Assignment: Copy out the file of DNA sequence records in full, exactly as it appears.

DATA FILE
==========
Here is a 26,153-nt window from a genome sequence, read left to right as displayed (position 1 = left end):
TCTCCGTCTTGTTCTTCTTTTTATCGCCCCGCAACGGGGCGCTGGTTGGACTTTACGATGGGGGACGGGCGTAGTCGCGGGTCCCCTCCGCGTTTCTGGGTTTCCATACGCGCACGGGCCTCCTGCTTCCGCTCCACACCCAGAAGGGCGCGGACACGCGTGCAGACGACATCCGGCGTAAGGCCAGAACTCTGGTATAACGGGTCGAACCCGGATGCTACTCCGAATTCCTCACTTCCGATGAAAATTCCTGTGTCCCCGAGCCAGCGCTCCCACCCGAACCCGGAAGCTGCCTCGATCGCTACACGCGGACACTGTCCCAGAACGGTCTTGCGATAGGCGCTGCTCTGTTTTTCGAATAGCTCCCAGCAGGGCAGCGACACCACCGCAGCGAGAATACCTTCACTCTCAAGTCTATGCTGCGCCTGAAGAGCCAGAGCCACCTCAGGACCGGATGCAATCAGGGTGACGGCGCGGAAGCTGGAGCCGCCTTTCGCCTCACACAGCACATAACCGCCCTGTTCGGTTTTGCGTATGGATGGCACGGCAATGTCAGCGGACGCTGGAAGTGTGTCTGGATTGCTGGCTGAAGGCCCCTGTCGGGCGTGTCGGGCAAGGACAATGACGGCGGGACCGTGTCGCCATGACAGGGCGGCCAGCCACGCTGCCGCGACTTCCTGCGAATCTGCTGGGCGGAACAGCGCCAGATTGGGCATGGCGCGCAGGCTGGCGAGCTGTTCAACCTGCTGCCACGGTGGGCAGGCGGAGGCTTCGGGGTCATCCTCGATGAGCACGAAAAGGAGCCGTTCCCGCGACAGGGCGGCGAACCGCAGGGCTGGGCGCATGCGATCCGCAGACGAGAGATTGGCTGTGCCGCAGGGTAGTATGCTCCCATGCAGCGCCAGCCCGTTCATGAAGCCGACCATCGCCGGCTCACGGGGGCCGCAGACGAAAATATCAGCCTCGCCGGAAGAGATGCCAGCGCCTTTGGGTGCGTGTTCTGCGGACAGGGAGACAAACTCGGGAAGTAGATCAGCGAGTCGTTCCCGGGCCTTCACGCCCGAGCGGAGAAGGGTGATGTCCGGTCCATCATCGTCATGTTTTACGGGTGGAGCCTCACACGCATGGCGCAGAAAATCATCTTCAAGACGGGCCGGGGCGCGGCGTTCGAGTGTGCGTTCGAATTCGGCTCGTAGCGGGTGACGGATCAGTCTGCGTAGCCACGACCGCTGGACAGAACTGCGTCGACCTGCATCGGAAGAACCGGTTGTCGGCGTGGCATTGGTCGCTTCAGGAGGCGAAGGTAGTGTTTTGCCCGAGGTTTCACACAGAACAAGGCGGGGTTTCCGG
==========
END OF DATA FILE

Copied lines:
Here is a 26,153-nt window from a genome sequence, read left to right as displayed (position 1 = left end):
TCTCCGTCTTGTTCTTCTTTTTATCGCCCCGCAACGGGGCGCTGGTTGGACTTTACGATGGGGGACGGGCGTAGTCGCGGGTCCCCTCCGCGTTTCTGGGTTTCCATACGCGCACGGGCCTCCTGCTTCCGCTCCACACCCAGAAGGGCGCGGACACGCGTGCAGACGACATCCGGCGTAAGGCCAGAACTCTGGTATAACGGGTCGAACCCGGATGCTACTCCGAATTCCTCACTTCCGATGAAAATTCCTGTGTCCCCGAGCCAGCGCTCCCACCCGAACCCGGAAGCTGCCTCGATCGCTACACGCGGACACTGTCCCAGAACGGTCTTGCGATAGGCGCTGCTCTGTTTTTCGAATAGCTCCCAGCAGGGCAGCGACACCACCGCAGCGAGAATACCTTCACTCTCAAGTCTATGCTGCGCCTGAAGAGCCAGAGCCACCTCAGGACCGGATGCAATCAGGGTGACGGCGCGGAAGCTGGAGCCGCCTTTCGCCTCACACAGCACATAACCGCCCTGTTCGGTTTTGCGTATGGATGGCACGGCAATGTCAGCGGACGCTGGAAGTGTGTCTGGATTGCTGGCTGAAGGCCCCTGTCGGGCGTGTCGGGCAAGGACAATGACGGCGGGACCGTGTCGCCATGACAGGGCGGCCAGCCACGCTGCCGCGACTTCCTGCGAATCTGCTGGGCGGAACAGCGCCAGATTGGGCATGGCGCGCAGGCTGGCGAGCTGTTCAACCTGCTGCCACGGTGGGCAGGCGGAGGCTTCGGGGTCATCCTCGATGAGCACGAAAAGGAGCCGTTCCCGCGACAGGGCGGCGAACCGCAGGGCTGGGCGCATGCGATCCGCAGACGAGAGATTGGCTGTGCCGCAGGGTAGTATGCTCCCATGCAGCGCCAGCCCGTTCATGAAGCCGACCATCGCCGGCTCACGGGGGCCGCAGACGAAAATATCAGCCTCGCCGGAAGAGATGCCAGCGCCTTTGGGTGCGTGTTCTGCGGACAGGGAGACAAACTCGGGAAGTAGATCAGCGAGTCGTTCCCGGGCCTTCACGCCCGAGCGGAGAAGGGTGATGTCCGGTCCATCATCGTCATGTTTTACGGGTGGAGCCTCACACGCATGGCGCAGAAAATCATCTTCAAGACGGGCCGGGGCGCGGCGTTCGAGTGTGCGTTCGAATTCGGCTCGTAGCGGGTGACGGATCAGTCTGCGTAGCCACGACCGCTGGACAGAACTGCGTCGACCTGCATCGGAAGAACCGGTTGTCGGCGTGGCATTGGTCGCTTCAGGAGGCGAAGGTAGTGTTTTGCCCGAGGTTTCACACAGAACAAGGCGGGGTTTCCGG